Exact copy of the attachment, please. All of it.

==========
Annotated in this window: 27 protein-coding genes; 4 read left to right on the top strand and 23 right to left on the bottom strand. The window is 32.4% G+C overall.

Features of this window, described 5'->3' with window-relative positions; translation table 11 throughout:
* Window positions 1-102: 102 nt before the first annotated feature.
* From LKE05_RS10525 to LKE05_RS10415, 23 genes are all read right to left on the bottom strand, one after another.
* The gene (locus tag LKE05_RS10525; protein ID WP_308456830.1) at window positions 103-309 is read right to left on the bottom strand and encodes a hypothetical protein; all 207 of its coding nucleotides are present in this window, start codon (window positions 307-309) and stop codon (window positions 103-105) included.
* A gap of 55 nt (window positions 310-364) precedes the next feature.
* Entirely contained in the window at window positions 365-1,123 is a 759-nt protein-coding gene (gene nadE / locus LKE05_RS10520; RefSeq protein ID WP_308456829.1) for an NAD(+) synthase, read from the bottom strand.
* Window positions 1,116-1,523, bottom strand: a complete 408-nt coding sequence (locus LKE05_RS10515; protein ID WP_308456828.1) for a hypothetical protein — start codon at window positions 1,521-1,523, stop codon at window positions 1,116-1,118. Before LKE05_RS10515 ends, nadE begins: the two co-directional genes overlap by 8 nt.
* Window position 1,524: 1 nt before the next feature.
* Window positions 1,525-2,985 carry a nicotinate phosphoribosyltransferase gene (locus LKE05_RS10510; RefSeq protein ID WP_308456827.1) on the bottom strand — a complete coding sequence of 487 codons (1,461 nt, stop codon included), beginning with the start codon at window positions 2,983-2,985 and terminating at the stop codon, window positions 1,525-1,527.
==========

Annotated in this window: 27 protein-coding genes; 4 read left to right on the top strand and 23 right to left on the bottom strand. The window is 32.4% G+C overall.

Features of this window, described 5'->3' with window-relative positions; translation table 11 throughout:
* Window positions 1-102: 102 nt before the first annotated feature.
* From LKE05_RS10525 to LKE05_RS10415, 23 genes are all read right to left on the bottom strand, one after another.
* The gene (locus tag LKE05_RS10525; protein ID WP_308456830.1) at window positions 103-309 is read right to left on the bottom strand and encodes a hypothetical protein; all 207 of its coding nucleotides are present in this window, start codon (window positions 307-309) and stop codon (window positions 103-105) included.
* A gap of 55 nt (window positions 310-364) precedes the next feature.
* Entirely contained in the window at window positions 365-1,123 is a 759-nt protein-coding gene (gene nadE / locus LKE05_RS10520; RefSeq protein ID WP_308456829.1) for an NAD(+) synthase, read from the bottom strand.
* Window positions 1,116-1,523, bottom strand: a complete 408-nt coding sequence (locus LKE05_RS10515; protein ID WP_308456828.1) for a hypothetical protein — start codon at window positions 1,521-1,523, stop codon at window positions 1,116-1,118. Before LKE05_RS10515 ends, nadE begins: the two co-directional genes overlap by 8 nt.
* Window position 1,524: 1 nt before the next feature.
* Window positions 1,525-2,985 carry a nicotinate phosphoribosyltransferase gene (locus LKE05_RS10510; RefSeq protein ID WP_308456827.1) on the bottom strand — a complete coding sequence of 487 codons (1,461 nt, stop codon included), beginning with the start codon at window positions 2,983-2,985 and terminating at the stop codon, window positions 1,525-1,527.